Since the United States drawdown plan from Afghanistan in 2014, Russian involvement in neighboring Pakistan has increased. The increasing presence of Daesh fighters in Afghanistan is of grave concern for Moscow due to their linkages with radicalized militant groups in Russia and Central Asia.
Against this political backdrop, Russia has agreed to transfer military hardware to Pakistan — despite India’s considerable opposition — and lifted its arms embargo against Islamabad in June 2014. Consequently, Pakistan and Russia signed a defense cooperation agreement in 2014 and a military-technical cooperation accord the next year.
In June 2016, Pakistan concluded a $153 million helicopter deal with Russia and the latter transferred four Mi-35M combat and cargo helicopters to Islamabad the following year. Pakistan reportedly plans to buy 20 more Mi 35 M helicopters, as well as Su-35 and Su-37 fighter jets from Russia.
Cold War experiences and Indo-Russians’ decades of military and nuclear cooperation have fostered skepticism about the continuity of current diplomatic understanding between Islamabad and Moscow.
At a joint conference with his Pakistani counterpart in February this year, Russian foreign minister Sergey Lavrov announced: “We are forming a military cooperation commission in line with our inter-governmental agreement in this area.” Perhaps, the commission will facilitate Pakistani armed forces to purchase sophisticated military hardware from Russia.
Russian consent to assist Pakistani armed forces will substantially contribute to Islamabad’s policy of diversifying its military hardware purchases. Russian Mi-17 helicopters currently form the backbone of the Pakistan Army’s logistics/troop lift capability and some of these could be upgraded to armed versions with Russia’s assistance. Pakistan and China have also jointly produced JF17 Thunder fighter jet that is powered by a Russian engine at the Pakistan Aeronautical Complex Kamra.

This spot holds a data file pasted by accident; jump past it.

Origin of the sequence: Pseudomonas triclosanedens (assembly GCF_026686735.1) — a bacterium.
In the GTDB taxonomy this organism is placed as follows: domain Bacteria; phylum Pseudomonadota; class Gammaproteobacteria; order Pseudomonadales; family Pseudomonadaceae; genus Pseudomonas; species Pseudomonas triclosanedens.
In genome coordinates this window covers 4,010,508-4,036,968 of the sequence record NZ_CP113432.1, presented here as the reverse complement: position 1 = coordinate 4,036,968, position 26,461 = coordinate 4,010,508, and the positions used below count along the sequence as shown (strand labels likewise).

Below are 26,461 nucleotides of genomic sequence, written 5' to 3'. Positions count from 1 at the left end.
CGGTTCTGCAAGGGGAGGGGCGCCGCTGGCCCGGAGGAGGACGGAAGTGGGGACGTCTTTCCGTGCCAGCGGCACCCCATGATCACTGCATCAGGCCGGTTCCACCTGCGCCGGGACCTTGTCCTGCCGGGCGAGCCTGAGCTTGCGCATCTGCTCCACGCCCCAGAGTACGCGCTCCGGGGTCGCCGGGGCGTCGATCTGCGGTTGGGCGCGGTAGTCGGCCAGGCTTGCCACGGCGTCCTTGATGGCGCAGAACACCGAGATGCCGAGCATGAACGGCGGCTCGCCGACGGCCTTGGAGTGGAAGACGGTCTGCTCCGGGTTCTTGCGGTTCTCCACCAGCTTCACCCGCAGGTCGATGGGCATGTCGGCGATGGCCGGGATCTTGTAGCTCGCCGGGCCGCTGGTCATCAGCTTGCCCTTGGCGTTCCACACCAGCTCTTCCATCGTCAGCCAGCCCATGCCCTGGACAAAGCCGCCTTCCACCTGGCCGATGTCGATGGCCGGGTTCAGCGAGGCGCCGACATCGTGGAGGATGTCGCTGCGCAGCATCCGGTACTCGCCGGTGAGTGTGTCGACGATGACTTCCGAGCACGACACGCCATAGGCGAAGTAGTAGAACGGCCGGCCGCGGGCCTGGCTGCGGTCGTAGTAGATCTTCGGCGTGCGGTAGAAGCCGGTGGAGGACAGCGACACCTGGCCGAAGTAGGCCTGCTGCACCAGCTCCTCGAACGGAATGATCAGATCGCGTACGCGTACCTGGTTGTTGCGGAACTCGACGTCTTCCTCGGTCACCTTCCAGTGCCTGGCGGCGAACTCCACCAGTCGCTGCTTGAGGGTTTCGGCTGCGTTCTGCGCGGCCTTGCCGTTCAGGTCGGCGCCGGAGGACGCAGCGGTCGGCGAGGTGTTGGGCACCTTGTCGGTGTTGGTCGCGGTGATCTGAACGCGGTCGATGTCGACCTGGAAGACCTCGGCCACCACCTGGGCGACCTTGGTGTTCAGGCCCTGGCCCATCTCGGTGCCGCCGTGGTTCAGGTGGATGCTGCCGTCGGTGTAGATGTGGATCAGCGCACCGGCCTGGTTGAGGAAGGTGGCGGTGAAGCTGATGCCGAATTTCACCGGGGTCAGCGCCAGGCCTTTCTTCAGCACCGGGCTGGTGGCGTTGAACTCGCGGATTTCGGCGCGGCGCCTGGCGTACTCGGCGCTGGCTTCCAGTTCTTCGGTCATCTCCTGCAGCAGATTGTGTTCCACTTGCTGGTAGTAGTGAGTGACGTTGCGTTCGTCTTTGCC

It is in the interest of Pakistan that Kamra is developed as a hub for Pakistan-China-Russia joint production of fighter aircraft. Therefore, Pakistan has been persuading Russia to transfer relevant material and technology to Islamabad. Islamabad will need to act intelligently in order to continue strengthening relations with Moscow without irritating the United States and to maximize gains and minimize challenges in the current regional and global political landscape.
Indeed, Pakistan’s cozier relationship with Russia will help pave the way for its armed forces to import sophisticated Russian military hardware.
Dr. Zafar Nawaz Jaspal is Associate Professor, School of Politics and International Relations, Quaid-i-Azam University, Islamabad. He is also an advisor on Non-Proliferation to SASSI, London and a course coordinator at Foreign Services Academy for the Pakistan Ministry of Foreign Affairs. Email: firstname.lastname@example.org. This piece was first published in Arab News. It has been republished with permission. The views expressed in this article are the author’s own and do not necessarily reflect Global Village Space’s editorial policy.